Boris Johnson’s “Global Britain” and its implications
The UK is considered to have “lost the art of grand strategy” since 1960s when the country “lost an empire but [had] not yet found a role”. With Brexit, a game-changer for UK foreign policy, a new strategy was needed to define the UK’s future outside the EU. Despite the relative importance of these “systemic” as well as various “state” or “organisational” factors (e.g., Brexit, imperial nostalgia, competing governmental bodies, etc.), the key to explaining “Global Britain” (GB) lies in one individual decision-maker – Boris Johnson. He was the main driving force who authored, narrated, and promoted “Global Britain”. Being Foreign Secretary when “Global Britain” emerged in 2016 and Prime Minister when the Integrated Review began to flesh it out, Boris Johnson has been shaping his Global Britain from the start. As BBC reporter Ben Brown said during the G7 Summit, “…Johnson’s Britain, or Global Britain as he would say”.
Boris Johnson created “Global Britain” not only by reflecting the shared imperial nostalgia that contributed to Brexit, but more importantly from his desire to emulate Churchill. “Global Britain” has much in common with Churchill’s “Three Majestic Circles” – a foreign policy strategy consisting of three concentric circles of Europe, the United States, and the Commonwealth, with Britain being the crucial link between them. With that in mind, it was telling to see the UK Government’s G7 introductory video “New Atlantic Charter” with the following statement by Johnson: “Eighty years ago Churchill and Roosevelt stood together promising a better future. Today President Joe Biden and I do the same”. Just as Joe Biden would indeed like to be the next Roosevelt, the analogies that leaders choose reveal a great deal about their biases, perceptions and models.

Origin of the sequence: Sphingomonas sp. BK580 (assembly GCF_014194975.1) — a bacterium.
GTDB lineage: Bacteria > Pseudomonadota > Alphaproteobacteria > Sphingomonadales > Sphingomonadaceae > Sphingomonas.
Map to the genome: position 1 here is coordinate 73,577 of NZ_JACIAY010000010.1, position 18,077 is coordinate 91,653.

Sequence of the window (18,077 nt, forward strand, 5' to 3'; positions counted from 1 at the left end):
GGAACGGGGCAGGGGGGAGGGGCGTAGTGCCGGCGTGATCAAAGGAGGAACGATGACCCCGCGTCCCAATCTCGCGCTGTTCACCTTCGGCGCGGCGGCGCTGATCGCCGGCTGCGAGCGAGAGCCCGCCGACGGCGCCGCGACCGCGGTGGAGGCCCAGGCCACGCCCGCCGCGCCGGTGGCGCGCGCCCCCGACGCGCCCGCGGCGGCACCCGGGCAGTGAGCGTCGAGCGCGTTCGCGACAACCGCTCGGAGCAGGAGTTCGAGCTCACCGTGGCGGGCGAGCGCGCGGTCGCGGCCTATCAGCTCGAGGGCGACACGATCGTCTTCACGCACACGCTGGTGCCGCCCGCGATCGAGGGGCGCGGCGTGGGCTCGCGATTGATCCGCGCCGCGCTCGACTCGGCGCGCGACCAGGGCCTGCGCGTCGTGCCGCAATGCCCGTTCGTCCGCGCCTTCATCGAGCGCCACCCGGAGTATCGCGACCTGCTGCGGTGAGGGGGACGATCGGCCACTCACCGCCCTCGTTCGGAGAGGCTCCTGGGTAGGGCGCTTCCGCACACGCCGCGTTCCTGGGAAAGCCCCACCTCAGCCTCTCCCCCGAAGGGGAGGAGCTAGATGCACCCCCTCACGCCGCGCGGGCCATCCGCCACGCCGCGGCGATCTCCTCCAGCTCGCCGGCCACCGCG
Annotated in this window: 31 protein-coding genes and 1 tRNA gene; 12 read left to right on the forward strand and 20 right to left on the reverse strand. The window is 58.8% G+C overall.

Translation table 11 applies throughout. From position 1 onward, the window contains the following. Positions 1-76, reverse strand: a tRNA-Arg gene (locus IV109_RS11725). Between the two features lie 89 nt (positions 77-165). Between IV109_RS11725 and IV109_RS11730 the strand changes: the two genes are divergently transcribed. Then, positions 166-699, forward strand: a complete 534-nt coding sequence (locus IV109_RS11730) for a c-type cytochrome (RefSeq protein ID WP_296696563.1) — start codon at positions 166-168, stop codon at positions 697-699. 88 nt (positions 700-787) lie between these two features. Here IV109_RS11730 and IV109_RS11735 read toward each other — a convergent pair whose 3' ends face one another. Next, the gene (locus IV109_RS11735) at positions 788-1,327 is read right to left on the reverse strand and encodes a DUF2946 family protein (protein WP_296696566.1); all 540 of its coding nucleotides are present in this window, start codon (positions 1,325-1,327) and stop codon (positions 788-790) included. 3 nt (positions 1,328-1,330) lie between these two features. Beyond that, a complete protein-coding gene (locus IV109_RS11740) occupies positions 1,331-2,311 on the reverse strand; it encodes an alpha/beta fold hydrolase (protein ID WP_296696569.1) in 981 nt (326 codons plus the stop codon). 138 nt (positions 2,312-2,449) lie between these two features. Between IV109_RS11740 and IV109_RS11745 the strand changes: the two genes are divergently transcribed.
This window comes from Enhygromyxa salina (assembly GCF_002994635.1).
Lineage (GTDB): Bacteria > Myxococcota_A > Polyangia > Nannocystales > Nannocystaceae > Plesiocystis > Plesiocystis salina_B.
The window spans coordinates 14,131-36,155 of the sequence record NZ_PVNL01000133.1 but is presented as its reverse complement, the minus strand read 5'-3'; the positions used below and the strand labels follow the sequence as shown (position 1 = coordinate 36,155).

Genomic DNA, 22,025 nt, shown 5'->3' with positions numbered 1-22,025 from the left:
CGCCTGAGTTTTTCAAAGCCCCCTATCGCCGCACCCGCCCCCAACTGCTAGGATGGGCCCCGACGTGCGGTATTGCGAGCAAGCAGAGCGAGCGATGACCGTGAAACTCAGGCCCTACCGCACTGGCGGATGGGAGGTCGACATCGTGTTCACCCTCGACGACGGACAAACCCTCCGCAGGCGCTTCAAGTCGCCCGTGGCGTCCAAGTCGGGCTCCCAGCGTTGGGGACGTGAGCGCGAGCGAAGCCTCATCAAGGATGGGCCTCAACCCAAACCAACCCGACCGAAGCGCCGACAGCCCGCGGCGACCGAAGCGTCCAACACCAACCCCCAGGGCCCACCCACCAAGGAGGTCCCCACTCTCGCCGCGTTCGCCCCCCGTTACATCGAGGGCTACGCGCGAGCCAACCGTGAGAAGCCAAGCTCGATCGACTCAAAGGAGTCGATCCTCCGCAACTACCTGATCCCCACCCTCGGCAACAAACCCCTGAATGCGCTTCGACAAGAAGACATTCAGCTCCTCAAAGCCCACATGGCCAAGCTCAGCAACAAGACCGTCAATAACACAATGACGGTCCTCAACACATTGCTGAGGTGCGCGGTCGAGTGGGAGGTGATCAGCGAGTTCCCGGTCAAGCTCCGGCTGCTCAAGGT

“Eighty years ago Churchill and Roosevelt stood together promising a better future. Today President Joe Biden and I do the same”.Boris Johnson
Recent growing emphasis on British military power projection and increasing nuclear capabilities is strongly reminiscent of “Churchillian” realism, with its reliance on military, defence, and later nuclear capabilities. Like the post-WW2 period, Johnson’s “Global Britain” regards international relations as power relations in which each country’s status depends on its “hard power” capabilities. This implies the UK is likely to continue to walk on the “power” path (e.g., increasing its defence budget further) to be perceived as a global great power.